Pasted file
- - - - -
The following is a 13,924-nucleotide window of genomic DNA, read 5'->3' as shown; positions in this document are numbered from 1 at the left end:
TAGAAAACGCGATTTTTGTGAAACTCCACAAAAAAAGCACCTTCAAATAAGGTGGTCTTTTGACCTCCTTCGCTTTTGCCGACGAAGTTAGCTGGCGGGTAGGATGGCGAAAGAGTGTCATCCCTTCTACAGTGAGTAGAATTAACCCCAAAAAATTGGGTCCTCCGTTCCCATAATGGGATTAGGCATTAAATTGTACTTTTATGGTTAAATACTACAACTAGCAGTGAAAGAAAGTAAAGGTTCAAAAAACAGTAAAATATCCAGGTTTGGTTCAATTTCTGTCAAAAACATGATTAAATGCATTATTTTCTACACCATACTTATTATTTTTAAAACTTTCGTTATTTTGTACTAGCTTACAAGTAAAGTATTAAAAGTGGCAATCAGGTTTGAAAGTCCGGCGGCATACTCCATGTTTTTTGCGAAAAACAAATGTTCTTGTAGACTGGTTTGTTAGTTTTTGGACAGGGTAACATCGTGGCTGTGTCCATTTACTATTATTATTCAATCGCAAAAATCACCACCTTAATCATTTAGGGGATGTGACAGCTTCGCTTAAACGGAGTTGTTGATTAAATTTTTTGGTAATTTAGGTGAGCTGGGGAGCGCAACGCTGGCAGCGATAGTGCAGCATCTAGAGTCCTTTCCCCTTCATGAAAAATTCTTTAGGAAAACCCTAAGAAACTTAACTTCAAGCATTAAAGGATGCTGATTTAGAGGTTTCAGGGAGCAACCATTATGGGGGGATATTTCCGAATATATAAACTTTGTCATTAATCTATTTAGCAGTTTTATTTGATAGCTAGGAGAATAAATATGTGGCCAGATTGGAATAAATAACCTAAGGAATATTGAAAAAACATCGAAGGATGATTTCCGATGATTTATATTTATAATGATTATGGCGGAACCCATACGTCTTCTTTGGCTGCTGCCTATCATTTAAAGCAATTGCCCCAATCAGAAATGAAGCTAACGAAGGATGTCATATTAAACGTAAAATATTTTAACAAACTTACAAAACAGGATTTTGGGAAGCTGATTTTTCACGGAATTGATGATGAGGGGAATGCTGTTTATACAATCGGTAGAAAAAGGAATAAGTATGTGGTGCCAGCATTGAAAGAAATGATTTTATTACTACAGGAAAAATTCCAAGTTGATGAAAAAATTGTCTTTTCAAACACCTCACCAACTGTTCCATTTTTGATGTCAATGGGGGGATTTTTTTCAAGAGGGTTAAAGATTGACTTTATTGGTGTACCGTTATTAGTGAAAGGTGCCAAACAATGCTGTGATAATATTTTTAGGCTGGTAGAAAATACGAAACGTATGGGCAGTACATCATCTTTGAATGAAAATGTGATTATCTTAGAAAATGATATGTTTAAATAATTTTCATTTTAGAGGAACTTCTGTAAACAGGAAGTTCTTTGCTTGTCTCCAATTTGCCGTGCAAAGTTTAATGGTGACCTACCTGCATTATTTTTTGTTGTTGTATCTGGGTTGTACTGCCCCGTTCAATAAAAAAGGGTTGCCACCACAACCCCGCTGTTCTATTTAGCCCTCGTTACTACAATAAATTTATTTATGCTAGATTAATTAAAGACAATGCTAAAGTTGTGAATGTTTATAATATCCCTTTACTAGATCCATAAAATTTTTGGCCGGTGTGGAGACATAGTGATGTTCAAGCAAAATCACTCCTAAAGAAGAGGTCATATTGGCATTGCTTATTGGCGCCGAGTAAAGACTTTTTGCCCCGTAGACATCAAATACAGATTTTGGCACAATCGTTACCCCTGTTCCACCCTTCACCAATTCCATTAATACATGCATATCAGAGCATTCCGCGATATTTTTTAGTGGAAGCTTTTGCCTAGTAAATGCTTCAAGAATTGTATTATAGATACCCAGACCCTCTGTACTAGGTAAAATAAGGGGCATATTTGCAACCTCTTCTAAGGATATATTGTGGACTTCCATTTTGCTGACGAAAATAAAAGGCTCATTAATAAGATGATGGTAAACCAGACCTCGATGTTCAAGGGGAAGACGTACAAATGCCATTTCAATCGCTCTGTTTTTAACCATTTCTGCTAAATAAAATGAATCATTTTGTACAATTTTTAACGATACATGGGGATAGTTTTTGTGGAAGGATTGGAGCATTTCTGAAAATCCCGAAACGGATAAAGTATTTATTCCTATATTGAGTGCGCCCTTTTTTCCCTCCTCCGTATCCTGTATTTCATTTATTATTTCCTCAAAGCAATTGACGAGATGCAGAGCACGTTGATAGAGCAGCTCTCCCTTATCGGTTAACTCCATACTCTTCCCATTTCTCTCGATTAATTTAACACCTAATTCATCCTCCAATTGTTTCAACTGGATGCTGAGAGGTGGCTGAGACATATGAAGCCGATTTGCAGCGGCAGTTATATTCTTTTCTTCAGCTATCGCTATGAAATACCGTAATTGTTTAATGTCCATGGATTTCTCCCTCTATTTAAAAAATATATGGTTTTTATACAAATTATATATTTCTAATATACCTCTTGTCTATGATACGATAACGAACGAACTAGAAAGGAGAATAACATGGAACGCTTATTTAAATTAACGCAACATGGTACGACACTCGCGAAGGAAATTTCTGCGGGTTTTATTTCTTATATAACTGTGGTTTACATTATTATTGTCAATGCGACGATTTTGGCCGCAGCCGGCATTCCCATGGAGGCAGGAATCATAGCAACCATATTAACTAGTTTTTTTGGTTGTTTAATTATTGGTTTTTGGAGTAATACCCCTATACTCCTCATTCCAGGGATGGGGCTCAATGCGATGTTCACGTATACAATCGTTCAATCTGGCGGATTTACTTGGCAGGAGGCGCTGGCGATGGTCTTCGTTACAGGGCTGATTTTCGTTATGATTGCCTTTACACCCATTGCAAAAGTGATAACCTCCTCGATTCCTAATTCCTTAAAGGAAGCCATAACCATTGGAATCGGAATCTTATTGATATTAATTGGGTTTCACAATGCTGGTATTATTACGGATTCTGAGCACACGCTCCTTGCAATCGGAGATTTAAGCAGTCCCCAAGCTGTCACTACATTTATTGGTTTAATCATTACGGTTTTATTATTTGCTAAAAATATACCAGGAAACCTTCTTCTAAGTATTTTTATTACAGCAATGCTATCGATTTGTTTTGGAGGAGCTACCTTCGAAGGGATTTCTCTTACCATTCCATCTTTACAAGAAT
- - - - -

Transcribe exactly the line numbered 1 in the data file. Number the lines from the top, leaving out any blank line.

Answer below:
The following is a 13,924-nucleotide window of genomic DNA, read 5'->3' as shown; positions in this document are numbered from 1 at the left end: